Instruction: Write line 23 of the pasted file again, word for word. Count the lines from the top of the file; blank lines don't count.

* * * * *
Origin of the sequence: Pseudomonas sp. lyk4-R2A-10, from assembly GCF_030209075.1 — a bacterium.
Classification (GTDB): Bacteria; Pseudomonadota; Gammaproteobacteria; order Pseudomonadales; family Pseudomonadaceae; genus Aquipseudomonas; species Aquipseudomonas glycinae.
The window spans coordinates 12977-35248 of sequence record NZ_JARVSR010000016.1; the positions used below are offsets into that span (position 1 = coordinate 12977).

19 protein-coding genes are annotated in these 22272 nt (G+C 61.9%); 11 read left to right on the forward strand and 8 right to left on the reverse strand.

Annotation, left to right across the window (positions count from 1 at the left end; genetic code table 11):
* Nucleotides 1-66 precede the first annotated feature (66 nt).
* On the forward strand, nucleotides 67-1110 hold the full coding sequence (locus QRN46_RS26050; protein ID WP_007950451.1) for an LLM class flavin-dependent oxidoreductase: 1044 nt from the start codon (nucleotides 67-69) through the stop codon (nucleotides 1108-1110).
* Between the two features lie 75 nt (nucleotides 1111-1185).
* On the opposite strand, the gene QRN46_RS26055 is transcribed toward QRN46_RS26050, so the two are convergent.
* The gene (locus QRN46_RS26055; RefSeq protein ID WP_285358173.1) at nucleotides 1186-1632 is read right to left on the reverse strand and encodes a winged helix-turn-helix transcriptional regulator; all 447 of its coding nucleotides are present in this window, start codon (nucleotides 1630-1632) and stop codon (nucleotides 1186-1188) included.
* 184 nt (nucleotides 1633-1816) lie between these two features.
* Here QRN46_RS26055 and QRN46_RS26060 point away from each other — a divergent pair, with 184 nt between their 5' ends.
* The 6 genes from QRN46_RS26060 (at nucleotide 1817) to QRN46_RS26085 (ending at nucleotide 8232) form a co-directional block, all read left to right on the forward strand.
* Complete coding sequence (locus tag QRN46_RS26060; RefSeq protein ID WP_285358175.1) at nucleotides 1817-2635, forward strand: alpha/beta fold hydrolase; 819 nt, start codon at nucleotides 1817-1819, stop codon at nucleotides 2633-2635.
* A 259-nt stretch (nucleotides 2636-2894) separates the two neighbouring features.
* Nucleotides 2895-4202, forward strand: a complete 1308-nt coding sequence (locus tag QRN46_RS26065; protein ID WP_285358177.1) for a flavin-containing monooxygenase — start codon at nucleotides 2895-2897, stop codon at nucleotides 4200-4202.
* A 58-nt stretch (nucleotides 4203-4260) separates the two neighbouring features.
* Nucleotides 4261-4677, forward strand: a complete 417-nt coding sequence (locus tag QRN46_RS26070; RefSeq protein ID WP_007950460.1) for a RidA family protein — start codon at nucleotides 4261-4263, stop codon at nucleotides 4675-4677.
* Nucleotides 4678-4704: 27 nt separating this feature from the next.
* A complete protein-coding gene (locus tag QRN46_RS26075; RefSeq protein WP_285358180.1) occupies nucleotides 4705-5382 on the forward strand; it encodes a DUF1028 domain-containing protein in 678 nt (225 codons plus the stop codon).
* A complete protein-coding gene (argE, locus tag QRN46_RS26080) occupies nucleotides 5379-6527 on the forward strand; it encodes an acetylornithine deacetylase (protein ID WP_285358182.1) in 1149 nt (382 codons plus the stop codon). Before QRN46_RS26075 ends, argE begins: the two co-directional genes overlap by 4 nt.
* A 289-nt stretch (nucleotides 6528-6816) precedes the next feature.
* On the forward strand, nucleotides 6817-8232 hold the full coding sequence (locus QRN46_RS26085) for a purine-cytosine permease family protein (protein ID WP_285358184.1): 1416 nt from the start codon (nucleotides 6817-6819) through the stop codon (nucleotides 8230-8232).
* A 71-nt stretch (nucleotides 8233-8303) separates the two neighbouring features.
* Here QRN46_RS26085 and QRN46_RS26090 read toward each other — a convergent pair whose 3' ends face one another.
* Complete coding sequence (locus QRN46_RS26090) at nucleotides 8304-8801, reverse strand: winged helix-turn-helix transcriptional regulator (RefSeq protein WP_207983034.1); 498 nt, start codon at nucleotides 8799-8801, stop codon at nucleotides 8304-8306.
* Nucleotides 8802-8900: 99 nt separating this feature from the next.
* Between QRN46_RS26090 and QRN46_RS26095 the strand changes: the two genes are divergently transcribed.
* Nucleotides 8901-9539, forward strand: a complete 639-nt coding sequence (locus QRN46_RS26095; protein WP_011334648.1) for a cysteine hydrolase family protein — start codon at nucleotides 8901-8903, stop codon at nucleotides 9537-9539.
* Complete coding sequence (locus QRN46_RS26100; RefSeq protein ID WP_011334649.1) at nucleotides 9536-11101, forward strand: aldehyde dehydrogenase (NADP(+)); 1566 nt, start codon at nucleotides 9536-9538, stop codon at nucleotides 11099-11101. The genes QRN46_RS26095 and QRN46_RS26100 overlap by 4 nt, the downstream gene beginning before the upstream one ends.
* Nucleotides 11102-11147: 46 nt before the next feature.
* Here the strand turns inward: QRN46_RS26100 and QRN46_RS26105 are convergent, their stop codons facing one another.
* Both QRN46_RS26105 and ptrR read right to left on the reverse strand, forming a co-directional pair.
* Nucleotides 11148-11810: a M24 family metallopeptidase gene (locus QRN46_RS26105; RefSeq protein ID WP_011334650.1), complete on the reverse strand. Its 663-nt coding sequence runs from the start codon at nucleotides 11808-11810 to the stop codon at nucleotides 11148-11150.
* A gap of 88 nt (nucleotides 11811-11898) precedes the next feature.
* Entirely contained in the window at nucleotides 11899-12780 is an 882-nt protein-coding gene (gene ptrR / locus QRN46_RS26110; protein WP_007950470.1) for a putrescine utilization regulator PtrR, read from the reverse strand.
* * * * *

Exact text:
* On the forward strand, nucleotides 6817-8232 hold the full coding sequence (locus QRN46_RS26085) for a purine-cytosine permease family protein (protein ID WP_285358184.1): 1416 nt from the start codon (nucleotides 6817-6819) through the stop codon (nucleotides 8230-8232).